... the same racket both day and night, life here has become intolerable. Formerly only a manager and a couple of blacksmiths lived here, but now there are so many people that I can never feel safe from them. I thought that I should have to move away, but I have discovered something better!" ...
— The Wonderful Adventures of Nils • Selma Lagerlof

... tide is in, the bay becomes a shallow arm of the great river,—the sea, we call it. The French are better off than we; they have the word "fleuve" for the St. Lawrence;—other streams are "rivieres." Almost daily, at high water, one may watch small schooners which carry on the St. Lawrence trade head up the bay. They work ...
— A Canadian Manor and Its Seigneurs - The Story of a Hundred Years, 1761-1861 • George M. Wrong

... I cannot better express the conclusion of the whole matter than in the words of a writer in the Pall Mall Gazette, who thoroughly understands the question. Nothing can be more truthful and accurate than the way in which he puts the ...
— The Land-War In Ireland (1870) - A History For The Times • James Godkin

... their officers, Lieutenants Hersee and Ricardo, had been left on the ground dead, with sixteen of their men. The colonel and Lieutenant Mackenzie were both wounded, as were seven of the troopers. This squadron rallied upon Captain Gough's troop, which had kept better together, and still held its post between the guns and the enemy. A second charge was ordered; but it was not pushed home, the country being of extraordinary difficulty for cavalry, owing to the water-courses which cut it up. As Major Smith Wyndham was falling back with ...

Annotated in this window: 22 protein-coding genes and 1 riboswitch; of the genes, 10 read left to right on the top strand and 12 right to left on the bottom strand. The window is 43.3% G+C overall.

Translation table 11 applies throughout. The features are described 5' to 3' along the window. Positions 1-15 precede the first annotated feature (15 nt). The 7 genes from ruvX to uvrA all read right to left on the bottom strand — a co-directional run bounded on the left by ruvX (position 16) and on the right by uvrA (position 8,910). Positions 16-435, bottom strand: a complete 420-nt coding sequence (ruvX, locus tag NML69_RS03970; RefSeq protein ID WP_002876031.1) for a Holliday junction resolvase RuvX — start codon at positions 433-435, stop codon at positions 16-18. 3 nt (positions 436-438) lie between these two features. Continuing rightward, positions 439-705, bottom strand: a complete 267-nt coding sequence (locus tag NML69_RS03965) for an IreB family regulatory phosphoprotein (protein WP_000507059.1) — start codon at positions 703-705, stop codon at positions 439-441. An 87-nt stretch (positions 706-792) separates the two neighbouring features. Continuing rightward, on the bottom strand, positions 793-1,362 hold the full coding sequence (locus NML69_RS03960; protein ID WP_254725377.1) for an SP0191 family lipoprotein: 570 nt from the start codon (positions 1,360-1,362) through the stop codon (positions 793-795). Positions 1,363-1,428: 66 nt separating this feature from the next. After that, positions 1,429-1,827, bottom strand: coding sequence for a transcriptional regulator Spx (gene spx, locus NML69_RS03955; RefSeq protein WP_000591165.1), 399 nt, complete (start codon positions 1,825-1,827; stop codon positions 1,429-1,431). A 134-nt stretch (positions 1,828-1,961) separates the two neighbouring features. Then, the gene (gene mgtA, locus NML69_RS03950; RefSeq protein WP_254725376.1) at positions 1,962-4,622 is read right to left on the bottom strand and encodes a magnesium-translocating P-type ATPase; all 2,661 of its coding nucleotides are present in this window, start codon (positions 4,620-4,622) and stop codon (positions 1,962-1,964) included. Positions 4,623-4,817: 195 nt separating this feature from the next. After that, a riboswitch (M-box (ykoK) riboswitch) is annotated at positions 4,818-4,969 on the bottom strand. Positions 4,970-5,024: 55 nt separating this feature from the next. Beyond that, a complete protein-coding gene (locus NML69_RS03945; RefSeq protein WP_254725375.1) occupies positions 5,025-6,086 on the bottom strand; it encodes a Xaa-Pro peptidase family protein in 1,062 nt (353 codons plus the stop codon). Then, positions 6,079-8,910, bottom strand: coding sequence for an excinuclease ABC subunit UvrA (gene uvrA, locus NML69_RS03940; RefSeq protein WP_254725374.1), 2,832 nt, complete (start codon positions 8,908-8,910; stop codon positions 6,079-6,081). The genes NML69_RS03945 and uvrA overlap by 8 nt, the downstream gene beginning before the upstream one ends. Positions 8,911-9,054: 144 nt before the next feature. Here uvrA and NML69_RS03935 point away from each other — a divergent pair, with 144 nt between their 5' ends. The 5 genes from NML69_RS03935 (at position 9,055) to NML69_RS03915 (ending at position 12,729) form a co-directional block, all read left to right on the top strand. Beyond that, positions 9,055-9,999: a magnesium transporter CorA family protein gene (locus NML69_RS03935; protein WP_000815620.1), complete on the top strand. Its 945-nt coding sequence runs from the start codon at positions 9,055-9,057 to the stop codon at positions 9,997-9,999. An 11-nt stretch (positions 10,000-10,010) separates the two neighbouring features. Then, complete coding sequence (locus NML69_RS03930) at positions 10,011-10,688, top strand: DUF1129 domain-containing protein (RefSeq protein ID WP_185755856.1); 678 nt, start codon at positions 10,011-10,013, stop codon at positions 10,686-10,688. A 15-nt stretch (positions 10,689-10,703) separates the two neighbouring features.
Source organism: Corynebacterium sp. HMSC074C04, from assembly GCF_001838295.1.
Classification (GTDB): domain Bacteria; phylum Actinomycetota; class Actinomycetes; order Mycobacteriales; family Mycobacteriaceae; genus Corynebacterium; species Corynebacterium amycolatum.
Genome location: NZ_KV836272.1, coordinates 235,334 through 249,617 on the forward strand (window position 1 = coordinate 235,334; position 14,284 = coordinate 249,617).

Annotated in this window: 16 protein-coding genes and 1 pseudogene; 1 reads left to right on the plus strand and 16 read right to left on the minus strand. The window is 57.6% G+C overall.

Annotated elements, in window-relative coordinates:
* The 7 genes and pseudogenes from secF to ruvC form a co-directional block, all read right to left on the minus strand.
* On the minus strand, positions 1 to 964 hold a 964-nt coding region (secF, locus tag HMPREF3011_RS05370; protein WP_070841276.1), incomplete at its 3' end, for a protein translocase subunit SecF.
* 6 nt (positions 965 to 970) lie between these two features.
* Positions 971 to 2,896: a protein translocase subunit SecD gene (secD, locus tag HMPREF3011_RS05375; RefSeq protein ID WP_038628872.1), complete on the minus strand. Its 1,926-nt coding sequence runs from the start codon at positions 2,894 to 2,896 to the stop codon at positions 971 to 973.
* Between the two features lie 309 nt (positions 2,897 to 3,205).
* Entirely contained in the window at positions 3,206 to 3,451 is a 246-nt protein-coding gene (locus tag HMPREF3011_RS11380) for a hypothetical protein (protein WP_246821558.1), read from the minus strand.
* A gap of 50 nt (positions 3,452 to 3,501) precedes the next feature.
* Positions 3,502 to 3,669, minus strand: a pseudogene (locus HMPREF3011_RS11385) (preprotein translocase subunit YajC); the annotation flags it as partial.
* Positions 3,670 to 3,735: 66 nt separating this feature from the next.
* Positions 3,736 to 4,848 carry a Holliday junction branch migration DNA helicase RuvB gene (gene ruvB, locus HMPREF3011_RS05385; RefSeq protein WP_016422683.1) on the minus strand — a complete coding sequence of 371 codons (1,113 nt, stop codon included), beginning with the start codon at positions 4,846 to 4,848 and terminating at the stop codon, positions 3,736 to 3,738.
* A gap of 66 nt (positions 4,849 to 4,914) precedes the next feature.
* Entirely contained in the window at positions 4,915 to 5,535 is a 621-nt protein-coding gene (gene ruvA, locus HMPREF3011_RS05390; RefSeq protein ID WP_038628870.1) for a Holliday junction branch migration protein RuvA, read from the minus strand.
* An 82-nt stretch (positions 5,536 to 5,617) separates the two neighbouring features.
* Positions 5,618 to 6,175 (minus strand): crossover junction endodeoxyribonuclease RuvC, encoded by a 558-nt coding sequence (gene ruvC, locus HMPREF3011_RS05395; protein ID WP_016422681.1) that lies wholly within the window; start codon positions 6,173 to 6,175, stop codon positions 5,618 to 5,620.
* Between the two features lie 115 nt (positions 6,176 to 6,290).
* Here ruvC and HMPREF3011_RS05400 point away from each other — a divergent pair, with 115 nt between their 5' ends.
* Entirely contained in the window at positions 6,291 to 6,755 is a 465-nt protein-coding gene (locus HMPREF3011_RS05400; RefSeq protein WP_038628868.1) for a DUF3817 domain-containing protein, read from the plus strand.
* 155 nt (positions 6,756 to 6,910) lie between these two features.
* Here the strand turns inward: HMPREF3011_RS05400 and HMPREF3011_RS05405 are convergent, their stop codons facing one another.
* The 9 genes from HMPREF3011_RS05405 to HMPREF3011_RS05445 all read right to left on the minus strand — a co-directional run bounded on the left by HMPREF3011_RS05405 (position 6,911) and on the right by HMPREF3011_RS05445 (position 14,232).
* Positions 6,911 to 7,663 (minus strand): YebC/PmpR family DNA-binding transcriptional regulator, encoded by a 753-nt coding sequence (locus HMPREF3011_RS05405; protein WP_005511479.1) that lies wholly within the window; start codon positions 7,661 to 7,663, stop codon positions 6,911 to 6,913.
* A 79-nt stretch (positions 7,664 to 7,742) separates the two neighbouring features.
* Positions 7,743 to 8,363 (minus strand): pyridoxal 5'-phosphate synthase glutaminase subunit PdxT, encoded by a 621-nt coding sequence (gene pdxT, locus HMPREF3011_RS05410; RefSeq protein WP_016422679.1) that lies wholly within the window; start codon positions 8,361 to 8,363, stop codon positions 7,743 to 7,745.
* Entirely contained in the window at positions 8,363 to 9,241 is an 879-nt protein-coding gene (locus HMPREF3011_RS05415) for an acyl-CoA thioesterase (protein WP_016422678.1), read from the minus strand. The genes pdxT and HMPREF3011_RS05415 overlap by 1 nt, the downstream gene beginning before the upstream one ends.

— Our Soldiers - Gallant Deeds of the British Army during Victoria's Reign • W.H.G. Kingston

... rolled the tobacco over in his mouth, and added, in the way a man speaks when his mind is made up—"Ay ay! I see into the fellow. He'll make a handy lady's maid, and we want such a chap just now. It's better to have an old friend aboard, than to be pickin' up strangers, 'long shore. So, should this Jack Tier come off to us, from any of the islands or points ahead, Mr. Mulford, you'll round to and take him aboard. As for the steamer, if she will only pass out into the Sound where ...
— Jack Tier or The Florida Reef • James Fenimore Cooper

... at this matter with as fair and impartial an eye as can be united with a feeling heart, you will not think it an hardy assertion, when I affirm that it were far better to be conquered by any other nation than to have this faction for a neighbor. Before I felt myself authorized to say this, I considered the state of all the countries in Europe for these last three hundred years, which have been obliged to submit to ...
— The Works of the Right Honourable Edmund Burke, Vol. V. (of 12) • Edmund Burke

... it was a joy and delight to hold conversations with them and call them up for a good-night, before he went to bed. And before he was thirteen, he undertook to construct with his own hands a tuning coil which would be better for his purposes than the kind he could afford to buy at the store. After much determined effort, he succeeded and installed it and had the satisfaction of finding that ...